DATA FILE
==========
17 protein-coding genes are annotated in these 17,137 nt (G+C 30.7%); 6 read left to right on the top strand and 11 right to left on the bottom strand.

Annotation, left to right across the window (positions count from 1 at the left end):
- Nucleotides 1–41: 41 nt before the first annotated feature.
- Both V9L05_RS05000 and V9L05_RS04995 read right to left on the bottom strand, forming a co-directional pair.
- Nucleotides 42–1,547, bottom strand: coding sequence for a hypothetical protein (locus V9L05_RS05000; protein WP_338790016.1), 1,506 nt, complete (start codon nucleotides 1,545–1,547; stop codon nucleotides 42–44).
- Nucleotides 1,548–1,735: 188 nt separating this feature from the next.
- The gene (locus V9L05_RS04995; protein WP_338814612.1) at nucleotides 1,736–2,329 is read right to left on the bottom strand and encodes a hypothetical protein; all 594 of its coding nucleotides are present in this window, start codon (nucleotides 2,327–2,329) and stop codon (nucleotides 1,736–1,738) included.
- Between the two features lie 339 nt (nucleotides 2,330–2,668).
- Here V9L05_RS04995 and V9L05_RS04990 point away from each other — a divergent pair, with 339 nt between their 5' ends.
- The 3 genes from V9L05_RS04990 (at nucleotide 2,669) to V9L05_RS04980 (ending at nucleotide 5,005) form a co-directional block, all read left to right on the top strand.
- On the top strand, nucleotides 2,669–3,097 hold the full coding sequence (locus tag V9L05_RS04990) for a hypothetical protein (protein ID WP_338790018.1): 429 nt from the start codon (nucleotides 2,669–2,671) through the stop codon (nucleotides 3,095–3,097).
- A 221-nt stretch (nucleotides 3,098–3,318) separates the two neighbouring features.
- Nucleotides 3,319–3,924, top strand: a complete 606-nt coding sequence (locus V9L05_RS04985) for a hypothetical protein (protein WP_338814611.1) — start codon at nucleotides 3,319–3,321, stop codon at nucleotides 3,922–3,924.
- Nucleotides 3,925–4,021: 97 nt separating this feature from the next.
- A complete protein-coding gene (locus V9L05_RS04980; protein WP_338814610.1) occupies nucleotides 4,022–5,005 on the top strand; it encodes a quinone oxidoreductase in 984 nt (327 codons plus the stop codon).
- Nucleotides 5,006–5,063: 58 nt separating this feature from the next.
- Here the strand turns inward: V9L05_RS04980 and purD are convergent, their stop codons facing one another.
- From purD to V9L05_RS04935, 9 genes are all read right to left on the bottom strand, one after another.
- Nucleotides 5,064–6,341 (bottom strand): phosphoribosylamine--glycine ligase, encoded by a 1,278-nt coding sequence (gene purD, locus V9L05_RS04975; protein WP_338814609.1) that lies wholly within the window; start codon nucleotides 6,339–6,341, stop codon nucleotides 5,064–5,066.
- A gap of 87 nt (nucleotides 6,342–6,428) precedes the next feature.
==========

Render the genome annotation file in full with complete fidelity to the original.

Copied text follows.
17 protein-coding genes are annotated in these 17,137 nt (G+C 30.7%); 6 read left to right on the top strand and 11 right to left on the bottom strand.

Annotation, left to right across the window (positions count from 1 at the left end):
- Nucleotides 1–41: 41 nt before the first annotated feature.
- Both V9L05_RS05000 and V9L05_RS04995 read right to left on the bottom strand, forming a co-directional pair.
- Nucleotides 42–1,547, bottom strand: coding sequence for a hypothetical protein (locus V9L05_RS05000; protein WP_338790016.1), 1,506 nt, complete (start codon nucleotides 1,545–1,547; stop codon nucleotides 42–44).
- Nucleotides 1,548–1,735: 188 nt separating this feature from the next.
- The gene (locus V9L05_RS04995; protein WP_338814612.1) at nucleotides 1,736–2,329 is read right to left on the bottom strand and encodes a hypothetical protein; all 594 of its coding nucleotides are present in this window, start codon (nucleotides 2,327–2,329) and stop codon (nucleotides 1,736–1,738) included.
- Between the two features lie 339 nt (nucleotides 2,330–2,668).
- Here V9L05_RS04995 and V9L05_RS04990 point away from each other — a divergent pair, with 339 nt between their 5' ends.
- The 3 genes from V9L05_RS04990 (at nucleotide 2,669) to V9L05_RS04980 (ending at nucleotide 5,005) form a co-directional block, all read left to right on the top strand.
- On the top strand, nucleotides 2,669–3,097 hold the full coding sequence (locus tag V9L05_RS04990) for a hypothetical protein (protein ID WP_338790018.1): 429 nt from the start codon (nucleotides 2,669–2,671) through the stop codon (nucleotides 3,095–3,097).
- A 221-nt stretch (nucleotides 3,098–3,318) separates the two neighbouring features.
- Nucleotides 3,319–3,924, top strand: a complete 606-nt coding sequence (locus V9L05_RS04985) for a hypothetical protein (protein WP_338814611.1) — start codon at nucleotides 3,319–3,321, stop codon at nucleotides 3,922–3,924.
- Nucleotides 3,925–4,021: 97 nt separating this feature from the next.
- A complete protein-coding gene (locus V9L05_RS04980; protein WP_338814610.1) occupies nucleotides 4,022–5,005 on the top strand; it encodes a quinone oxidoreductase in 984 nt (327 codons plus the stop codon).
- Nucleotides 5,006–5,063: 58 nt separating this feature from the next.
- Here the strand turns inward: V9L05_RS04980 and purD are convergent, their stop codons facing one another.
- From purD to V9L05_RS04935, 9 genes are all read right to left on the bottom strand, one after another.
- Nucleotides 5,064–6,341 (bottom strand): phosphoribosylamine--glycine ligase, encoded by a 1,278-nt coding sequence (gene purD, locus V9L05_RS04975; protein WP_338814609.1) that lies wholly within the window; start codon nucleotides 6,339–6,341, stop codon nucleotides 5,064–5,066.
- A gap of 87 nt (nucleotides 6,342–6,428) precedes the next feature.